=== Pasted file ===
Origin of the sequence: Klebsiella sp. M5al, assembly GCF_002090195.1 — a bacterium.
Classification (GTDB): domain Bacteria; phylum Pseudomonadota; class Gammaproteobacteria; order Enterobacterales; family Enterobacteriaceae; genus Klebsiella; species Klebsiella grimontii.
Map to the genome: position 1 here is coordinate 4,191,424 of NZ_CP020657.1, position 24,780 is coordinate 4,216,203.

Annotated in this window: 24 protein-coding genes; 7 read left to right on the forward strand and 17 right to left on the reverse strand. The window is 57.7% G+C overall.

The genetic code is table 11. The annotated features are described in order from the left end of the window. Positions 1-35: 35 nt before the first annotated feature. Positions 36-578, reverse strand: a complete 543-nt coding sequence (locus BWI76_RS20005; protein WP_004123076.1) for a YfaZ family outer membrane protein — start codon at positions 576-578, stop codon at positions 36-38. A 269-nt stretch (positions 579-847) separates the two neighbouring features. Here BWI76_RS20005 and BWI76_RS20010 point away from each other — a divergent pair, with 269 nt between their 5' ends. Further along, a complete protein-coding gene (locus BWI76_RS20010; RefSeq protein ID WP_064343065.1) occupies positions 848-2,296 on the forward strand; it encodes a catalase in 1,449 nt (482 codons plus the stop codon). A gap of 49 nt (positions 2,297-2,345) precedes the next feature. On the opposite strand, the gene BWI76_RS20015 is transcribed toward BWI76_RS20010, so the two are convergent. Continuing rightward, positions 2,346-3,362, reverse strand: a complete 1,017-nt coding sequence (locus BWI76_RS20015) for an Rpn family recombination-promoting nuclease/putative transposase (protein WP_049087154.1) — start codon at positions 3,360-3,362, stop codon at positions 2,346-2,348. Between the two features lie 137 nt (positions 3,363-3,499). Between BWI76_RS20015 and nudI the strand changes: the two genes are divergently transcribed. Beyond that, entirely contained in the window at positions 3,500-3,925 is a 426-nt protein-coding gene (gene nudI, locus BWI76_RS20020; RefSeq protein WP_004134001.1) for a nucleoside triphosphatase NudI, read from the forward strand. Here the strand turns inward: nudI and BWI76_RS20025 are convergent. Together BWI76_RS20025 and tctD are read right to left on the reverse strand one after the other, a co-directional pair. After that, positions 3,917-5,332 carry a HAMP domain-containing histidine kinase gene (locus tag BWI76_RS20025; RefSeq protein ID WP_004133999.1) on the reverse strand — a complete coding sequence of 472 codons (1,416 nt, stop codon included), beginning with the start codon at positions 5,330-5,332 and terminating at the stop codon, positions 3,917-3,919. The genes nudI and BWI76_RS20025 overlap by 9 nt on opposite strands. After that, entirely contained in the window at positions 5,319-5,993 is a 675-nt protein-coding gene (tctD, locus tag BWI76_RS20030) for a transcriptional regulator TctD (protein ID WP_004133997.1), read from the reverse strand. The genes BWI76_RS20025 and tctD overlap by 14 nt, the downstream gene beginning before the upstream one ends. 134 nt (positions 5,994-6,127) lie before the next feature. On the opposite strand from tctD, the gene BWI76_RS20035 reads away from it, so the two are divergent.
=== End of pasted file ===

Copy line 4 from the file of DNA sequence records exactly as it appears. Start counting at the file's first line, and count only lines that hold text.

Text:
Annotated in this window: 24 protein-coding genes; 7 read left to right on the forward strand and 17 right to left on the reverse strand. The window is 57.7% G+C overall.